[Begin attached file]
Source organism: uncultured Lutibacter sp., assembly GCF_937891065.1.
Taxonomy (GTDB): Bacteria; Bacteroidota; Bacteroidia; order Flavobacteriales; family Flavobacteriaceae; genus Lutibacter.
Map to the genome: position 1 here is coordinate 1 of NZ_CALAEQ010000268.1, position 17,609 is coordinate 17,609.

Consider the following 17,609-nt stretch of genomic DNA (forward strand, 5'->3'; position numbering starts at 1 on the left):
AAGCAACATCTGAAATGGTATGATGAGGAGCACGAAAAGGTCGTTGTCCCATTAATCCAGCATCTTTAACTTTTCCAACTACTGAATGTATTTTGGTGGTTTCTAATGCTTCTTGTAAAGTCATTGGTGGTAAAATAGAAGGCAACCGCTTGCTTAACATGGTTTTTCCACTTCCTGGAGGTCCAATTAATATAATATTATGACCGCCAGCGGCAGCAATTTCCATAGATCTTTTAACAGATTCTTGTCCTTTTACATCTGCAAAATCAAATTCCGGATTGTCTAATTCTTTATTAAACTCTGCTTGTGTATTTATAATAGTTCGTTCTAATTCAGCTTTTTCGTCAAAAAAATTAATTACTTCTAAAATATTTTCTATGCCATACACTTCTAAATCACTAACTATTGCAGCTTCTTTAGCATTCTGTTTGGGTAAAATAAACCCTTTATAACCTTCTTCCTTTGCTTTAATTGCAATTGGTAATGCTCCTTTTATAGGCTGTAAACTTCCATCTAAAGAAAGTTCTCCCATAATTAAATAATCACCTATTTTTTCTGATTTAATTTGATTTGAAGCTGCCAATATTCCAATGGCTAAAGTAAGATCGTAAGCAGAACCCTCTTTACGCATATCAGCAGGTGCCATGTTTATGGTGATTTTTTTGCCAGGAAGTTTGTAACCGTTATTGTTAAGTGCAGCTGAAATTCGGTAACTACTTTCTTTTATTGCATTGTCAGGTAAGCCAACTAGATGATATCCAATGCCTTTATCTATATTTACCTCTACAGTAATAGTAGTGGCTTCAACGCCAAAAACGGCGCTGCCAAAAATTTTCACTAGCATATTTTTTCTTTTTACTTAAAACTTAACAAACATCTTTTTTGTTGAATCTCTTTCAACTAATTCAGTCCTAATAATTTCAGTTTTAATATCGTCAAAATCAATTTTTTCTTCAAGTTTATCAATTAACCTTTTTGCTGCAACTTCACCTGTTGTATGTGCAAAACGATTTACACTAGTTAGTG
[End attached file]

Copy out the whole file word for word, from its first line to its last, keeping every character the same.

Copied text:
Source organism: uncultured Lutibacter sp., assembly GCF_937891065.1.
Taxonomy (GTDB): Bacteria; Bacteroidota; Bacteroidia; order Flavobacteriales; family Flavobacteriaceae; genus Lutibacter.
Map to the genome: position 1 here is coordinate 1 of NZ_CALAEQ010000268.1, position 17,609 is coordinate 17,609.

Consider the following 17,609-nt stretch of genomic DNA (forward strand, 5'->3'; position numbering starts at 1 on the left):
AAGCAACATCTGAAATGGTATGATGAGGAGCACGAAAAGGTCGTTGTCCCATTAATCCAGCATCTTTAACTTTTCCAACTACTGAATGTATTTTGGTGGTTTCTAATGCTTCTTGTAAAGTCATTGGTGGTAAAATAGAAGGCAACCGCTTGCTTAACATGGTTTTTCCACTTCCTGGAGGTCCAATTAATATAATATTATGACCGCCAGCGGCAGCAATTTCCATAGATCTTTTAACAGATTCTTGTCCTTTTACATCTGCAAAATCAAATTCCGGATTGTCTAATTCTTTATTAAACTCTGCTTGTGTATTTATAATAGTTCGTTCTAATTCAGCTTTTTCGTCAAAAAAATTAATTACTTCTAAAATATTTTCTATGCCATACACTTCTAAATCACTAACTATTGCAGCTTCTTTAGCATTCTGTTTGGGTAAAATAAACCCTTTATAACCTTCTTCCTTTGCTTTAATTGCAATTGGTAATGCTCCTTTTATAGGCTGTAAACTTCCATCTAAAGAAAGTTCTCCCATAATTAAATAATCACCTATTTTTTCTGATTTAATTTGATTTGAAGCTGCCAATATTCCAATGGCTAAAGTAAGATCGTAAGCAGAACCCTCTTTACGCATATCAGCAGGTGCCATGTTTATGGTGATTTTTTTGCCAGGAAGTTTGTAACCGTTATTGTTAAGTGCAGCTGAAATTCGGTAACTACTTTCTTTTATTGCATTGTCAGGTAAGCCAACTAGATGATATCCAATGCCTTTATCTATATTTACCTCTACAGTAATAGTAGTGGCTTCAACGCCAAAAACGGCGCTGCCAAAAATTTTCACTAGCATATTTTTTCTTTTTACTTAAAACTTAACAAACATCTTTTTTGTTGAATCTCTTTCAACTAATTCAGTCCTAATAATTTCAGTTTTAATATCGTCAAAATCAATTTTTTCTTCAAGTTTATCAATTAACCTTTTTGCTGCAACTTCACCTGTTGTATGTGCAAAACGATTTACACTAGTTAGTG